After your Scoutmaster Conference, you should arrange for your Board of Review by filling out the proper paperwork and turning it in to a Scoutmaster. Boards of Review for all ranks except Eagle Scout, are normally held once a month and are usually composed of three to six registered members of the Troop Committee. (Eagle Scout Boards of Review are arranged through the Arrowhead District Advancement Committee.) Your Board of Review may not include the Scoutmaster, Assistant Scoutmasters, or your family members. Second Class Badge

Star Badge The purpose of the Board of Review is not to test you but rather to ensure that you have completed all of the requirements, to determine the quality of your Troop experience, and to encourage you to advance toward the next rank.

You will need to have your Boy Scout Handbook with you and be in Class "A" uniform when you appear before a Board of Review. At the beginning of the review, a Scoutmaster will bring you into the room, introduce you to the Board, and invite you to be seated. During the review the Board will discuss your development along your trail to Eagle, ask you questions about skills that were required for your particular rank. It is also a time for you to ask any questions you might have and to give feedback to the Troop Committee about activities and Scouting experience in your Troop and in your Patrol. At the end of the Review you will be asked to leave the room while the Board discusses your qualifications. The Board will then call you back into the room and inform you either that you have been approved for the next rank or what additional actions you must take to qualify.Life Badge

After passing the Board of Review, you will be recognized in front of the Troop as soon as possible. You will receive your new rank patch shortly after, usually at the same Troop meeting. You will be formally recognized for your rank advancements and Merit Badges in front of family and friends during a ceremony at a Court of Honor. Troop 456 schedules two normal Courts of Honor each year. Your parents, other family members, and friends and invited and encouraged to attend all Courts of Honor.

Eagle Badge After reaching the rank of Life Scout, you will meet with one of the adult leaders in the Troop, usually the Scoutmaster. At this meeting you will receive your Life to Eagle Packet and discuss ideas and suggestions for your Eagle Service Project. This project must conform to special guidelines that have been outline by the Boy Scouts of America. Your Scoutmaster, Troop Advancement Chairperson, and a representative of the District Advancement Committee must approve your project before you begin carrying it out.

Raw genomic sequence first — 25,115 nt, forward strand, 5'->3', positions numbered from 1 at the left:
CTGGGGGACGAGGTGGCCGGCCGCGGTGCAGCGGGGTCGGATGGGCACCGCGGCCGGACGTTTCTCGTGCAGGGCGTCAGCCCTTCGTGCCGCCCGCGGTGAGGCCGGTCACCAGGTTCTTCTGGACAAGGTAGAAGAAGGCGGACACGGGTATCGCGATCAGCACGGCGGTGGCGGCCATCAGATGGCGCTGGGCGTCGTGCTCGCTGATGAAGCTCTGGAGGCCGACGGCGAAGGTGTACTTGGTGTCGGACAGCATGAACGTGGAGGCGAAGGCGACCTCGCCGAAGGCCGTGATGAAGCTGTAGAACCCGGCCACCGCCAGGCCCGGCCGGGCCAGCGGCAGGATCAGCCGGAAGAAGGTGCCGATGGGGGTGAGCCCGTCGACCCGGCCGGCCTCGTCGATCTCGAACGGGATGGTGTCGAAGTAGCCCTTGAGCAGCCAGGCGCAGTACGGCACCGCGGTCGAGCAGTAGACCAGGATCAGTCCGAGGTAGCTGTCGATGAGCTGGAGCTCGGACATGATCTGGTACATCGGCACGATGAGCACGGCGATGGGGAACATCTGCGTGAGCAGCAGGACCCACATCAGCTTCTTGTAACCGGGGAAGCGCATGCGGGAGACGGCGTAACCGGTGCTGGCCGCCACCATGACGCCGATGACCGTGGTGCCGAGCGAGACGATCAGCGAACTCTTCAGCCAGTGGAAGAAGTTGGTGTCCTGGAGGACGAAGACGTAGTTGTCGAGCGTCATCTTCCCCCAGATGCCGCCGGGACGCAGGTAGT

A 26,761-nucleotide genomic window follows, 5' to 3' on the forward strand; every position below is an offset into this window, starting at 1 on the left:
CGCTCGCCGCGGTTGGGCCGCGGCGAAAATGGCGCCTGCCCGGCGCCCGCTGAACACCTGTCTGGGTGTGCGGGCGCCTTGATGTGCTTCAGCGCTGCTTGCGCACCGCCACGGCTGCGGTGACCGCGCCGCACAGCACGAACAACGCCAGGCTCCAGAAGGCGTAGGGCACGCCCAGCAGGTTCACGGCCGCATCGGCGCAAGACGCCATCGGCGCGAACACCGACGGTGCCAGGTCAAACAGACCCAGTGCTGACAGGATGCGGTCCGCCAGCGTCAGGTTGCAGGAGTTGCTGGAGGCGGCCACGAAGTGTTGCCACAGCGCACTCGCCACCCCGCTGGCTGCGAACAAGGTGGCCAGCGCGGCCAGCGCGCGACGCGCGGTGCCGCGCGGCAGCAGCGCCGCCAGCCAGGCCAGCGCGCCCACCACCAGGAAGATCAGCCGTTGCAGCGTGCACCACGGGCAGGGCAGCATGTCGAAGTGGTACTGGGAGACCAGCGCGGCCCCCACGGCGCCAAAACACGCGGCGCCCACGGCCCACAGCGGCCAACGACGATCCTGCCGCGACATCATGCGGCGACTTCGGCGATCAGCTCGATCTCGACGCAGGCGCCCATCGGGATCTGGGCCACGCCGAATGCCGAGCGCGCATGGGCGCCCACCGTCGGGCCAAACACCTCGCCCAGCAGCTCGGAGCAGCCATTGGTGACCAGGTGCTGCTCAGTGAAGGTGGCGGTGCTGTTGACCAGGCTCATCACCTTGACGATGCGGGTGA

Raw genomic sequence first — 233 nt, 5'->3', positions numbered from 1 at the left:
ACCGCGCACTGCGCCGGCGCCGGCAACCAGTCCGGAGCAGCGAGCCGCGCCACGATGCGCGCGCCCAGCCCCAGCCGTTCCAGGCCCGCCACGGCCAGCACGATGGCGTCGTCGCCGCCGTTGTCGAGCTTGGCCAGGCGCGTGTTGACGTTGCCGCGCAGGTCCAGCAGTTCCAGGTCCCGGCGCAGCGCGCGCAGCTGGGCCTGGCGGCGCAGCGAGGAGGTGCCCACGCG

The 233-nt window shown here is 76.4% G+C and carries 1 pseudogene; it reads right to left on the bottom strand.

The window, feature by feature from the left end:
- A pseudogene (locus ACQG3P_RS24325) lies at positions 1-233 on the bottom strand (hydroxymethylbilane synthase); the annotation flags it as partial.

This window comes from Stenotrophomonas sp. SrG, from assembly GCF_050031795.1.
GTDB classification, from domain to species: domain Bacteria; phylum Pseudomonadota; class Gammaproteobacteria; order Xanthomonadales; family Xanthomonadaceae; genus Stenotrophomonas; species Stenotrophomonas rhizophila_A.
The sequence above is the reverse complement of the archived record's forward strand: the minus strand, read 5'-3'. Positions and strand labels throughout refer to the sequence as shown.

Record Keeping

 

Your advancement records, as well as your Merit Badge records, are kept in three places- your Council office, the Troop Advancement Chairperson, and yourself. The Council office keeps records supplied to them by the Troop Advancement Chairperson, who also keeps copies of these records for the Troop. There are three types of documents that you need to KEEP IN A SAFE PLACE UNTIL AFTER YOU REACH AGE 18, or receive your Eagle Scout Award, whichever happens last. These documents are: your Boy Scout Handbook with requirements signed off, your sections of completed blue Merit Badge cards, and the wallet-sized certificate cards for rank advancement and Merit Badge completion. Make sure all of them are signed or initialed by the appropriate Scout leader. All of the cards are the same size and can be safely kept in plastic protector pages designed for sports cards. IT IS VERY IMPORTANT THAT YOU KEEP THESE DOCUMENTS IN A SAFE PLACE AND DO NOT LOSE THEM!!!! If it should happen that there is a discrepancy or missing records, your personal records are your most important ally in proving what you completed and when.